By Tirzah Duren
Free markets are finding defenders in the most unlikely places. In Dave Chappelle’s most recent stand-up routine on Netflix, he offered insightful commentary on the benefits of free trade with China. Chapelle noted that while U.S. consumers like products from China like iPhones and Nikes, we enjoy using them far more than we would enjoy making them. He also emphasized that without trade, the cost of an iPhone would be significantly higher and out of reach for most people. While making his audience laugh, Chappelle highlighted one of the timeless truths of the free markets: they are able to bring consumer items to all people, bridging economic and social divides.
Markets have recently found yet another Hollywood hero: reality star and entrepreneur Kim Kardashian West. With the February relaunch of her cosmetic products, she highlights that in market economies, the powerful make their profits through serving others, regardless of their background. This is showcased by the fact that the relaunch was prompted by consumer complaints over the price of her products.
Last June, Kardashian West launched her own beauty line, KKW Beauty. She has long been celebrated in the beauty community for bringing the art of face contouring into the mainstream. Therefore, it makes sense that her first release would be contour kits. However, the initial reviews were mixed. Many beauty gurus were disheartened by the small amount of product. Between the four shades in each kit, there were only about 3.6 grams worth of makeup, yet the kits sold for almost $50. For comparison, Rihanna has released her own line of contour sticks with over 7 grams of product for half the price.
Despite the backlash, Kardashian West’s launch was a success by any measure; her line sold out of 300,000 kits within three hours. The high level of initial sales and fame behind the brand aside, even Kardashian West is not insulated from the demands of consumers. In response to the backlash over the lack of product in her contour kits, she re-launched her cream contours in February. This time, rather than selling her contour sticks as a $50 bundle, she is selling individual sticks with twice the product for only $18.
This is a perfect example of who holds the power in a market economy. Despite its initial success, KKW Beauty still needed to meet the needs of consumers. Brands are successful based on how well they cater to their consumers. In the beauty world, consumers are using that power not only in order to drive markets to be conscious of price points, as was shown with KKW Beauty, but also to cater to a wider variety of skin tones.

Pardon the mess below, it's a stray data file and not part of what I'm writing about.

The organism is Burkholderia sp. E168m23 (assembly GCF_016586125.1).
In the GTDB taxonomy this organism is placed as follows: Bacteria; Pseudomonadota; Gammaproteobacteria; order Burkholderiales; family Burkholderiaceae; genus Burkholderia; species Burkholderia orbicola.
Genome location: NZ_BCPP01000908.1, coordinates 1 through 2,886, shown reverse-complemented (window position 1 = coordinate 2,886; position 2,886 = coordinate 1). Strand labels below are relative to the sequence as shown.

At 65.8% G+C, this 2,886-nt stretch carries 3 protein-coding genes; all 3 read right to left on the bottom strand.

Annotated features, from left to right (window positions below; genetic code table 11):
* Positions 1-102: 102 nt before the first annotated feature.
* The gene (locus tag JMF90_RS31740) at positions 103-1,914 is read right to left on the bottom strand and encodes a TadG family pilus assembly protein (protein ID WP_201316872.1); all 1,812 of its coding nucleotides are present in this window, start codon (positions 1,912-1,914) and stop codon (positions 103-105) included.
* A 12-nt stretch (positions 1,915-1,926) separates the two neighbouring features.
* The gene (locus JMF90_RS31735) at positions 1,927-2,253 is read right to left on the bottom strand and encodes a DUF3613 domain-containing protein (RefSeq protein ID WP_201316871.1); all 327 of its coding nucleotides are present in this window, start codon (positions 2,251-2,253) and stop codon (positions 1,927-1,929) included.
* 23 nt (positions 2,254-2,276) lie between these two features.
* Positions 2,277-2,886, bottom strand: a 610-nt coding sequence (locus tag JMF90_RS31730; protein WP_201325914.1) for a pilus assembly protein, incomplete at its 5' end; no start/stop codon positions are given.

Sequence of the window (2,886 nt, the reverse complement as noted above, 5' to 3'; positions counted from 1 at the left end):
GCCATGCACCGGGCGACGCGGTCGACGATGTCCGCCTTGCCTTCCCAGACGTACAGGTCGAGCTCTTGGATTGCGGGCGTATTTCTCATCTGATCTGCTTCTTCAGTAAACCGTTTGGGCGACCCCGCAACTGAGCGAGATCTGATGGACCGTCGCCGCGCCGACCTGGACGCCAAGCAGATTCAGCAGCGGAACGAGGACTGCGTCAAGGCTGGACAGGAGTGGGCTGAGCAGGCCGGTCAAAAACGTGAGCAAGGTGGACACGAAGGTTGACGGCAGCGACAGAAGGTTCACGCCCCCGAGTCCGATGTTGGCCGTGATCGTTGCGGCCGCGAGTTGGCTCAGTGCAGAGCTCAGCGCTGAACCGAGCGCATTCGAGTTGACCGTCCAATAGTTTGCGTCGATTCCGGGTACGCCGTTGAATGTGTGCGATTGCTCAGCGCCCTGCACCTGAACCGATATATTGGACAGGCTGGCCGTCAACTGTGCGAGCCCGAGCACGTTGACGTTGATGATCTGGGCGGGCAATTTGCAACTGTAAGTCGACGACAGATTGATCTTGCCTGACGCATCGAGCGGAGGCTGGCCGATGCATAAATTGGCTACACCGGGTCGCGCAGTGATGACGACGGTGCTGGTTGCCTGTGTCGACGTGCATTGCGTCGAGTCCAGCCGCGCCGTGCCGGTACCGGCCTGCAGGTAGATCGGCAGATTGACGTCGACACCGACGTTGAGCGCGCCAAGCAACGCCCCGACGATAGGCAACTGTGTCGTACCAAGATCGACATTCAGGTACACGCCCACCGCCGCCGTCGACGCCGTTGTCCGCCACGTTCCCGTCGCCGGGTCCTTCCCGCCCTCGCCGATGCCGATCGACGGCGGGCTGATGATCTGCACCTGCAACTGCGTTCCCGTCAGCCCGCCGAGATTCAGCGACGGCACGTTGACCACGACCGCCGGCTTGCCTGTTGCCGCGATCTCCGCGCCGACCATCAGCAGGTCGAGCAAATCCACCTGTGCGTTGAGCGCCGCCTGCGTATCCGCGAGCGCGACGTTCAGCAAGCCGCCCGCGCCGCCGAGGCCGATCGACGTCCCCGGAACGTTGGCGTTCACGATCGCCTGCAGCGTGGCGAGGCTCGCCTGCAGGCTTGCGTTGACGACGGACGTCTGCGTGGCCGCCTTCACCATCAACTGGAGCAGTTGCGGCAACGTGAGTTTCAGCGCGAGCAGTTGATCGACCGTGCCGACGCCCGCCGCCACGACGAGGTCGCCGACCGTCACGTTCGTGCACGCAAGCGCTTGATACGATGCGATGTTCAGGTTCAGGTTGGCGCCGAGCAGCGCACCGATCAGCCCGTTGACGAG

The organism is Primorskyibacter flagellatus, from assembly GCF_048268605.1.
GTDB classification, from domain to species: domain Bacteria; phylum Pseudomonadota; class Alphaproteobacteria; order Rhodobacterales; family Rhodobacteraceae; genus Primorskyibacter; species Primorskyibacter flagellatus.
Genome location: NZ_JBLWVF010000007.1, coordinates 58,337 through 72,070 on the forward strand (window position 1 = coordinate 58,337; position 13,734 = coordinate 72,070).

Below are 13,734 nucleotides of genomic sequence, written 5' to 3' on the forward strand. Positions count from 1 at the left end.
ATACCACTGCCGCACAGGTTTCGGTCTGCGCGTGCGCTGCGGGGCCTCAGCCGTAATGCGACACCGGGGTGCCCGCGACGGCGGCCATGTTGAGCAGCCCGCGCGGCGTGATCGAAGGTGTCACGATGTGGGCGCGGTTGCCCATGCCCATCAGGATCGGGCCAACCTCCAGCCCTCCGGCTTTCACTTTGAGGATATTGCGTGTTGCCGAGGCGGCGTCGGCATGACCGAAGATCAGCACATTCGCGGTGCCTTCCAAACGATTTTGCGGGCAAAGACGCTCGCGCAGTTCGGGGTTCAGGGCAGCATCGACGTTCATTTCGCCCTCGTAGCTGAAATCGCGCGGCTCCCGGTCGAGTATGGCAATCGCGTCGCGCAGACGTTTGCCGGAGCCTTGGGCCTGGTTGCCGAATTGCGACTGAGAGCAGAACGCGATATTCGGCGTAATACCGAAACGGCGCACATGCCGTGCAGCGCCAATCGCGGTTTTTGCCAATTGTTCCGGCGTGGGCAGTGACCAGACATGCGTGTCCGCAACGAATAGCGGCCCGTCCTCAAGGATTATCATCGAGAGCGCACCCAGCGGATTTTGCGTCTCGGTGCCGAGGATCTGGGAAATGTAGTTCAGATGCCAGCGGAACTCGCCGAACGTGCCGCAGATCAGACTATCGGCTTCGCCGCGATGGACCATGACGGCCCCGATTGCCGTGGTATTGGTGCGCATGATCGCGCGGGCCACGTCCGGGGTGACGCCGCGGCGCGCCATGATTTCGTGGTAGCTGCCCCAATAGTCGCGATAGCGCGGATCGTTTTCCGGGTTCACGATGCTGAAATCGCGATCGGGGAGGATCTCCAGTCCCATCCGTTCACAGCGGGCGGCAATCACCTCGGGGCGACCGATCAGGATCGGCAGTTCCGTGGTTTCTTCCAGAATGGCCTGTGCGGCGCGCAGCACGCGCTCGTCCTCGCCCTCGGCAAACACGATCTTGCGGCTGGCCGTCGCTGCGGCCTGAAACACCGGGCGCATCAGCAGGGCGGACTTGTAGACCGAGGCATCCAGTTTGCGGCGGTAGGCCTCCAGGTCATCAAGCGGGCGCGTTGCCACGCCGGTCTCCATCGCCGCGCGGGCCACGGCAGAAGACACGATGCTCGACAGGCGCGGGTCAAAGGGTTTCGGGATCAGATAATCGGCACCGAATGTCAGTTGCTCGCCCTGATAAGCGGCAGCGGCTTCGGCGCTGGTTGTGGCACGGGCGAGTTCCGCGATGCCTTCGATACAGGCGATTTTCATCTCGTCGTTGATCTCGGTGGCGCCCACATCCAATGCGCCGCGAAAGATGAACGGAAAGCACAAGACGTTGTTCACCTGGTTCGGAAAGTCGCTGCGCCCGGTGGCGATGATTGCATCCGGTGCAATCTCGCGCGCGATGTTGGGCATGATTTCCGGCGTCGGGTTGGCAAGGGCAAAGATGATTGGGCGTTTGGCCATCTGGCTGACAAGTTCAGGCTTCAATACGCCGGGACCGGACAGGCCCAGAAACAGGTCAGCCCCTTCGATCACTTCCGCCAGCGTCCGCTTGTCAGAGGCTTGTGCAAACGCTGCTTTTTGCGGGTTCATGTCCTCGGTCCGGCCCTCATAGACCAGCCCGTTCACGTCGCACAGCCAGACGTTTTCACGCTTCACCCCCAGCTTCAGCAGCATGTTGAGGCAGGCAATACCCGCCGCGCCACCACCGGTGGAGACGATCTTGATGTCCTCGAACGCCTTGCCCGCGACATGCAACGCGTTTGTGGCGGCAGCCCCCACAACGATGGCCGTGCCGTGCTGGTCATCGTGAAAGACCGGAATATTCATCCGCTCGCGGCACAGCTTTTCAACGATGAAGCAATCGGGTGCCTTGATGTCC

Yves Saint Laurent (YSL) Beauty is a longstanding luxury cosmetics brand, but again, even they are not immune to public pressure. When YSL announced their new foundation line last summer, people took to Twitter to voice their frustration with the limited number of shades offered for users with deeper skin tones. Luckily for consumers, when YSL failed to meet their needs, this need was met by a new makeup brand — Rihanna’s Fenty Beauty line, which offers 40 shades of foundation. Rihanna was rightly applauded for her line’s selection of products catering to virtually any skin tone.
Rihanna’s resulting success from serving the needs of consumers has inspired other cosmetic releases, too. Since the release of Fenty Beauty’s foundations, other companies have been forced to compete, offering a wider range of shades in order to appeal to larger swaths of the market. This trend provides a powerful lesson in how markets work. Even an industry that generated over $60 billion in revenue for 2016 is still required to respond to the needs of consumers in order to thrive.
Even brands with the star power of Kim Kardashian West and Rihanna are still required to serve the needs of their customers. They do this by catering to everyone, regardless of income or social identity. The wonder of capitalism has always been its unique ability to benefit individuals from all backgrounds. As the economist Joseph Schumpeter put it, “The capitalist achievement does not typically consist in providing more silk stockings for queens but in bringing them within reach of factory girls.”
Tirzah Duren is a Young Voice Advocate who focuses on political economy, food security and trade. You can follow her on twitter @TzDuren.